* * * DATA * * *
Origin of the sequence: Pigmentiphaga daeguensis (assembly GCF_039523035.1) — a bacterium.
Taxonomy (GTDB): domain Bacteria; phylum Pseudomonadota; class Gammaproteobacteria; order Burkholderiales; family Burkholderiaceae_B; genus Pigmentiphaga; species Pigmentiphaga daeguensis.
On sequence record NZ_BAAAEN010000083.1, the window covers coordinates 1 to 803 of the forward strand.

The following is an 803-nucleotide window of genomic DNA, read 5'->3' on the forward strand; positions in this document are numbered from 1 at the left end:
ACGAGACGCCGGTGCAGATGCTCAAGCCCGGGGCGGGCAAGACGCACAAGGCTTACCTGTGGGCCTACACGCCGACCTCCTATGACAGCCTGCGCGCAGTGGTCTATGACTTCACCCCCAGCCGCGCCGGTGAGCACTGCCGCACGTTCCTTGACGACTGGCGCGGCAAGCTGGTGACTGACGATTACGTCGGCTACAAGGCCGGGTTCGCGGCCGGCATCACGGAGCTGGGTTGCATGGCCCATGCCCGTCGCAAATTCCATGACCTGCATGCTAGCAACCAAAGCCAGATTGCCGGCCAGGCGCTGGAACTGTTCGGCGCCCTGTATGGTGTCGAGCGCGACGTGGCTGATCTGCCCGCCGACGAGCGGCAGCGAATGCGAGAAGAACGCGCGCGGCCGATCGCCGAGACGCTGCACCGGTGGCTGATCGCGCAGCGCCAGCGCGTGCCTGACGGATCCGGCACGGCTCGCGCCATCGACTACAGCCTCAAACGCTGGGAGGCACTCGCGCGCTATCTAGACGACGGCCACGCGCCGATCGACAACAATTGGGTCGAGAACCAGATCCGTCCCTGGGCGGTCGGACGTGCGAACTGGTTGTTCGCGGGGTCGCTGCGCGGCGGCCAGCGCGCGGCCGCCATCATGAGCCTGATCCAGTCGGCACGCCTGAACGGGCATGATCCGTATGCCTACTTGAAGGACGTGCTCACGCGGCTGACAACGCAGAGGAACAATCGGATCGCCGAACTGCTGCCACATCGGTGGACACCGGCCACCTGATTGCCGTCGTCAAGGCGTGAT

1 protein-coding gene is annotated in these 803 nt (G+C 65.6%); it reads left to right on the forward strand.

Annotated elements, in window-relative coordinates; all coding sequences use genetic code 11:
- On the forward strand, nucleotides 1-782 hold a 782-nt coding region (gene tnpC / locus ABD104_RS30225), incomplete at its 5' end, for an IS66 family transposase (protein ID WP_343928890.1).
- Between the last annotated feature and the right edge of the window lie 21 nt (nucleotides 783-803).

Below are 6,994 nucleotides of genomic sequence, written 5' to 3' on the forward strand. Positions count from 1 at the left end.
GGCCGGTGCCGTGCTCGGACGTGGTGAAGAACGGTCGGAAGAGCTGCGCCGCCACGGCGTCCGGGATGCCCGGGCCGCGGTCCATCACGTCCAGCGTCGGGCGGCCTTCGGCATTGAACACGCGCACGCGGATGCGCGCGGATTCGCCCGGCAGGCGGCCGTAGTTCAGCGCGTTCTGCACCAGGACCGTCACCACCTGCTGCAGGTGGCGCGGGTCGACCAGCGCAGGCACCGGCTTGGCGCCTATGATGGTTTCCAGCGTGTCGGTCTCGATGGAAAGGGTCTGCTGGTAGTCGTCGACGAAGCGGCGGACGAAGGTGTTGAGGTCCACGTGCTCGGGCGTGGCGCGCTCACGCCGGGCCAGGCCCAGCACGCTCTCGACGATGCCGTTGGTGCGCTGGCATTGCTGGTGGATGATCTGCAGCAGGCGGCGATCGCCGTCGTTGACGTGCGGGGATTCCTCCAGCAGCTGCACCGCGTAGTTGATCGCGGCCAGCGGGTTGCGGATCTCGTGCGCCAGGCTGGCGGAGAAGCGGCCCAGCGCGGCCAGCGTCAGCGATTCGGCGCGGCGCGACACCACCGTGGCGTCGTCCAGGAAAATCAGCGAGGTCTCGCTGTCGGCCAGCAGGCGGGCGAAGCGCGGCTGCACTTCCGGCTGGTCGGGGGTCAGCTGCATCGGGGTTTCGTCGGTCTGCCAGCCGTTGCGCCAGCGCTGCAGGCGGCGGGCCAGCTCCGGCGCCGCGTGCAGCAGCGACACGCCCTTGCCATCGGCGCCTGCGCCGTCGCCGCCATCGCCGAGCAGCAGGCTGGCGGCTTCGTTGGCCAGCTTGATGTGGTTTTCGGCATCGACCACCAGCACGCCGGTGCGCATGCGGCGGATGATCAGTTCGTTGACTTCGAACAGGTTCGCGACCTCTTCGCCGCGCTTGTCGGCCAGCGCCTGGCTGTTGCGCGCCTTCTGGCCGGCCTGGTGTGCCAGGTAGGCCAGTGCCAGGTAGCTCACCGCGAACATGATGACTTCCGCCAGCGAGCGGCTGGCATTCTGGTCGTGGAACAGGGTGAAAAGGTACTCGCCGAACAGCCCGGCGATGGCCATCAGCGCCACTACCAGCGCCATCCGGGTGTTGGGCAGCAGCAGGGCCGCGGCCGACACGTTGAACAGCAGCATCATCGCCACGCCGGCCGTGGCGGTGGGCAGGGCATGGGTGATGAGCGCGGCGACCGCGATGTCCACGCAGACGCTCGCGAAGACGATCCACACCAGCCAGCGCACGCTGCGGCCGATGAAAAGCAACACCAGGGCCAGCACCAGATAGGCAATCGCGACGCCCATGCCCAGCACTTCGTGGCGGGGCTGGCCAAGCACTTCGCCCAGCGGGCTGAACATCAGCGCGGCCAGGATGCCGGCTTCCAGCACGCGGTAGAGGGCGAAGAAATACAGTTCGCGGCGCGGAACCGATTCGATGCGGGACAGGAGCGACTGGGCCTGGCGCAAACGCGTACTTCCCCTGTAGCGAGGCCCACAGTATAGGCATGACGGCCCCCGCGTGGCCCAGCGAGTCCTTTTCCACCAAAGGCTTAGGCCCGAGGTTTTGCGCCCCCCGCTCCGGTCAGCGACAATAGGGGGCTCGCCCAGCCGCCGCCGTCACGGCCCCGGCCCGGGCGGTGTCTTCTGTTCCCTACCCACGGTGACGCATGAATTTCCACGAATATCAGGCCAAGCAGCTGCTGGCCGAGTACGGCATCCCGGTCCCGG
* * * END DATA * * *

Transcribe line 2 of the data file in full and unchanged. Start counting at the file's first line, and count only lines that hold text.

Taxonomy (GTDB): domain Bacteria; phylum Pseudomonadota; class Gammaproteobacteria; order Burkholderiales; family Burkholderiaceae_B; genus Pigmentiphaga; species Pigmentiphaga daeguensis.